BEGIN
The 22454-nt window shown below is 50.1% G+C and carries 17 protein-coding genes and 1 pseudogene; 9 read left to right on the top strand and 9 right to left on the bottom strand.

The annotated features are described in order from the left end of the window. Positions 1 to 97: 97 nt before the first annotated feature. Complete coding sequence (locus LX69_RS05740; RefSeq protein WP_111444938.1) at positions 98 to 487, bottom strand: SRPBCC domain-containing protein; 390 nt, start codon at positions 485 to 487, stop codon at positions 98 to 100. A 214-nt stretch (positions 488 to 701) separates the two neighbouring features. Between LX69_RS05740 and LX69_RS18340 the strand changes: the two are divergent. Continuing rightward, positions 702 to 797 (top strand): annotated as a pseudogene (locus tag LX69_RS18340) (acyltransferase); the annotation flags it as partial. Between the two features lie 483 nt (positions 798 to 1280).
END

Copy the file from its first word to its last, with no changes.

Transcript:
The 22454-nt window shown below is 50.1% G+C and carries 17 protein-coding genes and 1 pseudogene; 9 read left to right on the top strand and 9 right to left on the bottom strand.

The annotated features are described in order from the left end of the window. Positions 1 to 97: 97 nt before the first annotated feature. Complete coding sequence (locus LX69_RS05740; RefSeq protein WP_111444938.1) at positions 98 to 487, bottom strand: SRPBCC domain-containing protein; 390 nt, start codon at positions 485 to 487, stop codon at positions 98 to 100. A 214-nt stretch (positions 488 to 701) separates the two neighbouring features. Between LX69_RS05740 and LX69_RS18340 the strand changes: the two are divergent. Continuing rightward, positions 702 to 797 (top strand): annotated as a pseudogene (locus tag LX69_RS18340) (acyltransferase); the annotation flags it as partial. Between the two features lie 483 nt (positions 798 to 1280).